Cats Lend a Helping Paw in Search for Anti-HIV Drugs
September 16, 2014
If you’re not making regular trips to the vet for your kitty these days, you may not know that cats can get AIDS too. The feline virus FIV that causes the disease in cats looks a lot like HIV, a fact that Technion scientists say could inspire new anti-HIV drugs.
How can a cat help the fight against AIDS? Both FIV and HIV rely on a protein called integrase that inserts the virus’ DNA into an infected cell’s DNA. Now, Assistant Professor Akram Alian and graduate student Meytal Galilee of the Technion-Israel Institute of Technology may have found a new weak point in the protein that drug designers may be able to target in the future.
In an article published online this month in Cell Structure, the two researchers from the Faculty of Biology offer up a detailed, 3-D molecular map of FIV integrase that could help scientists also understand how this protein works in HIV.
For instance, the researchers have pinpointed a single amino acid change that seems to be critical in highlighting how the protein assembles itself from simpler building blocks. Anti-HIV drug designers are eager to find ways to derail this assembly process.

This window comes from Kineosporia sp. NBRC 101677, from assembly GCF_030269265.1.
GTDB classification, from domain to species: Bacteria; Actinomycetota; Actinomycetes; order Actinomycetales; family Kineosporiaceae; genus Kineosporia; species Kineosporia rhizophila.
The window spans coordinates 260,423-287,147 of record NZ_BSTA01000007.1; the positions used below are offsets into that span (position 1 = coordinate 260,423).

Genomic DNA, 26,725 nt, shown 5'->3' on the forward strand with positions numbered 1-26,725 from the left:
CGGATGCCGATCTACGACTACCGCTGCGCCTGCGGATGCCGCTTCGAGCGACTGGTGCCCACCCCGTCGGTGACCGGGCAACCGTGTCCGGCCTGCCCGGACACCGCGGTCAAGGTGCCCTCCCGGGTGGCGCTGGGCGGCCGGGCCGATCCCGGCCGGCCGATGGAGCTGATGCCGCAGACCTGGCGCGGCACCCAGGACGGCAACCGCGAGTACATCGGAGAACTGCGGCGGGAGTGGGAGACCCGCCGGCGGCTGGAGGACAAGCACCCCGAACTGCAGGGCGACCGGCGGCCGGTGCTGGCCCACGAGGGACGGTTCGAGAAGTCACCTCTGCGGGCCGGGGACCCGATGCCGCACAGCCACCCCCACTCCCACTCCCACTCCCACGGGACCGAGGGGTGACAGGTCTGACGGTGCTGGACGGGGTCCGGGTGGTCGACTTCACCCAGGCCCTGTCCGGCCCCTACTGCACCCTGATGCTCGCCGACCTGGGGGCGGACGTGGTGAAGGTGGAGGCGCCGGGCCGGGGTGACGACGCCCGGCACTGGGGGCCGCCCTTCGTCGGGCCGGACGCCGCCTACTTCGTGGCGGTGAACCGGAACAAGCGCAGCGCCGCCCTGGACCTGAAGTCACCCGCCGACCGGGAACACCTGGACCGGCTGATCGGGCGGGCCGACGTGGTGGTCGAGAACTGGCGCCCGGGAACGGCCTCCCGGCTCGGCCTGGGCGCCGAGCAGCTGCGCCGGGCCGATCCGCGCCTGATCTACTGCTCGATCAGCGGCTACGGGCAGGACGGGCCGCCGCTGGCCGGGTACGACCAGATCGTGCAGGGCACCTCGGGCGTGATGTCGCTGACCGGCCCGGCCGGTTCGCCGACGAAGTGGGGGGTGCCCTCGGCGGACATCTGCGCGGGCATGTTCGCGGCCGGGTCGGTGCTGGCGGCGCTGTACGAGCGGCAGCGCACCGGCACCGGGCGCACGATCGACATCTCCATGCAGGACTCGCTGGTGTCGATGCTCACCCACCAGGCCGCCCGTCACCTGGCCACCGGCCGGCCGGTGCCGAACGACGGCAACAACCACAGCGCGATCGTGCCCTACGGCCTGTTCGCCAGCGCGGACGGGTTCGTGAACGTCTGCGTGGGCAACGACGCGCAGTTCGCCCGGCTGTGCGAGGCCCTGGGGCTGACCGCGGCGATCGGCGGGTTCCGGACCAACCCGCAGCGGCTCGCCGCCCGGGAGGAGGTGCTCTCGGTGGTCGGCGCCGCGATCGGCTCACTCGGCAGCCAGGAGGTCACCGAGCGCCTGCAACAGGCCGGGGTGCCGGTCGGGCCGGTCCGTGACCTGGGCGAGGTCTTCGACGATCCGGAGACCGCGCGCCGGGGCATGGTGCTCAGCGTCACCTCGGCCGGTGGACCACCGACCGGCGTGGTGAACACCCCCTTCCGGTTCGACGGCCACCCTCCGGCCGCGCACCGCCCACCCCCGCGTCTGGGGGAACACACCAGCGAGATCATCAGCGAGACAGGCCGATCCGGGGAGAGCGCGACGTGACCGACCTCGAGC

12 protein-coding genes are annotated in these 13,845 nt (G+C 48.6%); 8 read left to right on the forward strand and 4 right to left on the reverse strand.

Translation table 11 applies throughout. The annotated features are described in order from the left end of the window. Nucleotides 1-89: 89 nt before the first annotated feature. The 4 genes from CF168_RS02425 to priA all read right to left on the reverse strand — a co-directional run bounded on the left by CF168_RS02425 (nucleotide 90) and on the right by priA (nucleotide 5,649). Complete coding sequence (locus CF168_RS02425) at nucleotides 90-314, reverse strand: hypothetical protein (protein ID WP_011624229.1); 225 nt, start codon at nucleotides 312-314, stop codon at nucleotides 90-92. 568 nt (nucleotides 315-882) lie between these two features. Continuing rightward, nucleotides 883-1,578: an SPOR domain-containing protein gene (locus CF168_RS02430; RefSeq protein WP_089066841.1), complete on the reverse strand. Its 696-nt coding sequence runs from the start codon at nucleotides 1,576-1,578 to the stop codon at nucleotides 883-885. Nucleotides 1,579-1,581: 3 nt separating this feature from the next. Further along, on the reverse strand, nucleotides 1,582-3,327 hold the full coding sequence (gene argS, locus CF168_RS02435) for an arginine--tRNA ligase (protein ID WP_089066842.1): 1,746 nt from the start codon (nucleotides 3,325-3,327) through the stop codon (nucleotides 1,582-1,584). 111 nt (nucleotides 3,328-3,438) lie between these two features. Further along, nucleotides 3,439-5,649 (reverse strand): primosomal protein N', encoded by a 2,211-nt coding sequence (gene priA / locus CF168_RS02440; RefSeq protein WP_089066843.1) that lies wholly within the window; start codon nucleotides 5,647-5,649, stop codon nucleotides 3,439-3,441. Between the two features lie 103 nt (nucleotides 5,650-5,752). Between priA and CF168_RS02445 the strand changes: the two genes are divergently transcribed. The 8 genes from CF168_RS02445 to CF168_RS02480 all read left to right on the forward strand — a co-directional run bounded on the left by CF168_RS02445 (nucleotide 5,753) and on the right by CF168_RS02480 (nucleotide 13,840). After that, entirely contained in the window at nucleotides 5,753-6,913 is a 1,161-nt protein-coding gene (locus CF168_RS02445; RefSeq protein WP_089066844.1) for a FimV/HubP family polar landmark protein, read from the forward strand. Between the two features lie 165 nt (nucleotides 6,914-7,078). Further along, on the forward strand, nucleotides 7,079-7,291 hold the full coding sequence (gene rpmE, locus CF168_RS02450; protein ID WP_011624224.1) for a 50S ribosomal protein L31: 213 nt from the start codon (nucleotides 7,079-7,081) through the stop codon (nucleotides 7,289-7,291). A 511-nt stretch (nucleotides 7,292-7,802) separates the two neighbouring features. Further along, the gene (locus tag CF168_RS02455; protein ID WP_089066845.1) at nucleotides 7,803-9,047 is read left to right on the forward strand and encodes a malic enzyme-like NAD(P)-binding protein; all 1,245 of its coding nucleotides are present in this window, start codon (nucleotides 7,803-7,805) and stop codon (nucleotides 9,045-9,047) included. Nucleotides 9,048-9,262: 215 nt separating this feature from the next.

“Designing drugs which target such specific hot spots,” Alian explained, “ may be easier than targeting the entire protein-protein interacting interface.”
Scientists have been able to determine the 3-D structure of the complicated molecular core of HIV integrase. But in FIV, Alian and Galilee were able to solve the structure in a more simple form. The researchers determined that a mutation in a single amino acid can convert the integrase from the more complex to the simpler form in FIV.
In fact, that single amino acid may act as a crucial “hinge” point that connects two molecular subunits and allows them to pivot about in the protein’s fully active core.
“Highlighting the hinge…is an important observation that should be considered in the future design of integrase drugs,” Alian said.
Their close examination of the crystal structure of the FIV integrase core also revealed that the “backbone” of the simple and complex forms are nearly identical. This may make it easier for scientists to study the simpler form in the laboratory and know that some of their findings will apply to the more complex HIV integrasecore as well.
In their next studies, Galilee and Alian hope to focus on how the FIV virus might evolve over time, to keep replicating in the face of a mutation like the one that produced the simple integrase core. “This will help us predict how emergent resistant viral variants may evolve to escape or become resistant to future drugs,” Alian said.
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